Santa Rosa Beach Walton, FL

$525,000

12

08008

Harvey Cedars Ocean, NJ

$887,500

13

36542

Fort Morgan Baldwin, AL

$255,000

14

96150

South Lake Tahoe El Dorado, CA

$365,000

15

96161

Truckee Nevada, CA

$499,000

16

11937

East Hampton Suffolk, NY

$1,250,000

17

92264

Palm Springs Riverside, CA

$309,000

18

78597

South Padre Island Cameron, TX

$289,000

19

32541

Destin Okaloosa, FL

$475,000

20

02554

Nantucket Nantucket, MA

$1,799,999

Among the top 20 vacation ZIP codes, the most expensive are Nantucket and East Hampton, where the median asking price is well over a million. The least expensive are in the South: Gatlinburg, TN, at the Great Smoky Mountains National Park, and Cherry Grove Beach, near Myrtle Beach, SC.

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Staycations in the Sun or Snow

Although it's been a pretty warm winter, Trulia dug through its data to figure out where house hunters can find relatively cheap vacation homes near the beach or on the slopes.

the Trulia Trends team
January 31, 2012

When it comes to winter vacations, you’ve got two options. Head up to the mountains for an adventure on the slopes or down to the coast for day at the beach. Most people book a hotel and call it a day, but for hardcore winter vacation goers, nothing less than a destination vacay home will do. Kinda gives a new meaning to the term “staycation” (aka staying home as a vacation), doesn’t it? Heh.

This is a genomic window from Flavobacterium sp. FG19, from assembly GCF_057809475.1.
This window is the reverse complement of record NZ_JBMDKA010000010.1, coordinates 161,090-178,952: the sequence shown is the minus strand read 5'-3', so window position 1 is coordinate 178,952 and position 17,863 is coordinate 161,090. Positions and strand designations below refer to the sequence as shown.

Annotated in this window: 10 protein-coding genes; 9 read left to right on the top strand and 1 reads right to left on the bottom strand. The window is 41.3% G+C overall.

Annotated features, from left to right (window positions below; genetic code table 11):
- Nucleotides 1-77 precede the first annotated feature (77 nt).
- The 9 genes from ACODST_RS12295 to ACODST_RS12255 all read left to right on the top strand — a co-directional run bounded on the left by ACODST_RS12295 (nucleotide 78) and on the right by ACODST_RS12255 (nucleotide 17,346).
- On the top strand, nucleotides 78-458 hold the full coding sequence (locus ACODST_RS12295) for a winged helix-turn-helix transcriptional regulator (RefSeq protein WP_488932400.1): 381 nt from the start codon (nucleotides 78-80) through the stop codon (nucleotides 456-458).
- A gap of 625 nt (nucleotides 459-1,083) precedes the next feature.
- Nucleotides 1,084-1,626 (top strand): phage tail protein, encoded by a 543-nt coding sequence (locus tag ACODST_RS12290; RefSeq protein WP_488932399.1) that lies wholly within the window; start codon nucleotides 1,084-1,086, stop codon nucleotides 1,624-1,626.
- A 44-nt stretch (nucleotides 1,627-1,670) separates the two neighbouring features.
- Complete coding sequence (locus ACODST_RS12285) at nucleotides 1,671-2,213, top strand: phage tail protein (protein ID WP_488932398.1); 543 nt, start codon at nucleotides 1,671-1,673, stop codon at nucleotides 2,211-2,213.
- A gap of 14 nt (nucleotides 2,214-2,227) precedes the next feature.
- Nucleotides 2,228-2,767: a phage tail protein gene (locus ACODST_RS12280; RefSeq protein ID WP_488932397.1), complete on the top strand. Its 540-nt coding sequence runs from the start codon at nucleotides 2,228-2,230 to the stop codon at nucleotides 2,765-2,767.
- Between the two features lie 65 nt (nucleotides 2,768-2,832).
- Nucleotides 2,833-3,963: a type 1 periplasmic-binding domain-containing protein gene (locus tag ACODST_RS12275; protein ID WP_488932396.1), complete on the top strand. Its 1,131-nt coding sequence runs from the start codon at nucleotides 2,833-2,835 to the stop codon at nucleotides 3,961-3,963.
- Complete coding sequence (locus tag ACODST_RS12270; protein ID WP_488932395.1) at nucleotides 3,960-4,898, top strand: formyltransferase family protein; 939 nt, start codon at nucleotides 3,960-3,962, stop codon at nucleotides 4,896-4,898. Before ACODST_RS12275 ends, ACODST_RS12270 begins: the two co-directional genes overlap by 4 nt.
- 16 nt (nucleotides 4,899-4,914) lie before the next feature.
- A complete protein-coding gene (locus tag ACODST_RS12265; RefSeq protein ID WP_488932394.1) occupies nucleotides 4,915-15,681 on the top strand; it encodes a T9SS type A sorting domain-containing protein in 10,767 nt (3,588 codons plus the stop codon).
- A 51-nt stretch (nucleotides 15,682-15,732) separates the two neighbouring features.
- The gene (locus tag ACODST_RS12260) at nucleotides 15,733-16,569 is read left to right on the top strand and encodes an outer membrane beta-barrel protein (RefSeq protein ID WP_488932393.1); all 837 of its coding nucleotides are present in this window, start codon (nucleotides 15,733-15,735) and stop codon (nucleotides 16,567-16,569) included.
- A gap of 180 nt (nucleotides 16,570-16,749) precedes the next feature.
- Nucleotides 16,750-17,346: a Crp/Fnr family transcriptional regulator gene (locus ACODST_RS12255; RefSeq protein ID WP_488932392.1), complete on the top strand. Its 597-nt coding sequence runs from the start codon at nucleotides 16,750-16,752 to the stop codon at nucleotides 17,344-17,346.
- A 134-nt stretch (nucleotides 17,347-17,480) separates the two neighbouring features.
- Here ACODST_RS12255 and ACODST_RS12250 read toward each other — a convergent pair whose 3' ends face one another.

Here at Trulia, we’re all about helping you find your very best place to live. If that means where you live on the weekends while on vacation, we’ve got your back there too. To start off, we looked up zip codes that are practically next door to popular ski resorts or beaches. We then compared these zip codes by the median home prices.

When it came to the most expensive winter homes, nothing compared to Aspen, CO (for the ski bunnies) and Santa Monica, CA (for year-round sun worshipers). While the homes in both of these places feature some pretty incredible, over-the-top palaces, our little analysis revealed that there are also beautiful, lovely, charming, wonderful (we could carry on for days with adjectives) homes for sale in comparable climates at a fraction of the price you’ll pay in the ritzy, glitzy towns.

Ski-in to these Winter Wonderlands
In the celebrity-infested mountain town of Aspen, the median price of homes in 81611 is a whopping $1.95 million. It’s great if you’ve got the cash, but if you don’t, here are some cheaper alternatives in comparable ski-resort cities where you can get a much bigger bang for your ski-bunny buck.

Winter Vacation Homes in the Snow